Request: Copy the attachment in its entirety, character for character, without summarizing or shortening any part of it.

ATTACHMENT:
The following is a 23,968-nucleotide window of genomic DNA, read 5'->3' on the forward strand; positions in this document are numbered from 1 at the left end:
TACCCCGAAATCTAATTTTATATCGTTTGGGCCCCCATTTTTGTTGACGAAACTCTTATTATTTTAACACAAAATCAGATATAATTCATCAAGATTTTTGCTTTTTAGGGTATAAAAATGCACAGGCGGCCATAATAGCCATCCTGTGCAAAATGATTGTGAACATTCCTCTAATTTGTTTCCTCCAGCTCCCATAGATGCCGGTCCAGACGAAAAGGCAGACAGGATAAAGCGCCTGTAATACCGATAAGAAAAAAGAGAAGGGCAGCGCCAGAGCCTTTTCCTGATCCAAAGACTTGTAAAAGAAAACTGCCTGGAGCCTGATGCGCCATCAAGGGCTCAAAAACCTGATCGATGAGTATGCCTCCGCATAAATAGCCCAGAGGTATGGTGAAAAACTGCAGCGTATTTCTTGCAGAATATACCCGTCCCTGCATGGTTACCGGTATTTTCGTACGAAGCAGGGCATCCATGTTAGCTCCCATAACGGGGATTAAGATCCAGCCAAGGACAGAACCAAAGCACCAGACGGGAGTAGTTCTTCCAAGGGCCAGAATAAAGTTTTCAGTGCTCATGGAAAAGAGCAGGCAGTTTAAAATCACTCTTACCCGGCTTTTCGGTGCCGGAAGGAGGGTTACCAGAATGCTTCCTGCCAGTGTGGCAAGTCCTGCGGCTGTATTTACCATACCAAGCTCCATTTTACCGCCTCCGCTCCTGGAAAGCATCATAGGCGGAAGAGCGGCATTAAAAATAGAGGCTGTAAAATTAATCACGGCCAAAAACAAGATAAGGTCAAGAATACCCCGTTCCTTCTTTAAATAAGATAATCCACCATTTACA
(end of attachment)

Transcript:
The following is a 23,968-nucleotide window of genomic DNA, read 5'->3' on the forward strand; positions in this document are numbered from 1 at the left end:
TACCCCGAAATCTAATTTTATATCGTTTGGGCCCCCATTTTTGTTGACGAAACTCTTATTATTTTAACACAAAATCAGATATAATTCATCAAGATTTTTGCTTTTTAGGGTATAAAAATGCACAGGCGGCCATAATAGCCATCCTGTGCAAAATGATTGTGAACATTCCTCTAATTTGTTTCCTCCAGCTCCCATAGATGCCGGTCCAGACGAAAAGGCAGACAGGATAAAGCGCCTGTAATACCGATAAGAAAAAAGAGAAGGGCAGCGCCAGAGCCTTTTCCTGATCCAAAGACTTGTAAAAGAAAACTGCCTGGAGCCTGATGCGCCATCAAGGGCTCAAAAACCTGATCGATGAGTATGCCTCCGCATAAATAGCCCAGAGGTATGGTGAAAAACTGCAGCGTATTTCTTGCAGAATATACCCGTCCCTGCATGGTTACCGGTATTTTCGTACGAAGCAGGGCATCCATGTTAGCTCCCATAACGGGGATTAAGATCCAGCCAAGGACAGAACCAAAGCACCAGACGGGAGTAGTTCTTCCAAGGGCCAGAATAAAGTTTTCAGTGCTCATGGAAAAGAGCAGGCAGTTTAAAATCACTCTTACCCGGCTTTTCGGTGCCGGAAGGAGGGTTACCAGAATGCTTCCTGCCAGTGTGGCAAGTCCTGCGGCTGTATTTACCATACCAAGCTCCATTTTACCGCCTCCGCTCCTGGAAAGCATCATAGGCGGAAGAGCGGCATTAAAAATAGAGGCTGTAAAATTAATCACGGCCAAAAACAAGATAAGGTCAAGAATACCCCGTTCCTTCTTTAAATAAGATAATCCACCATTTACA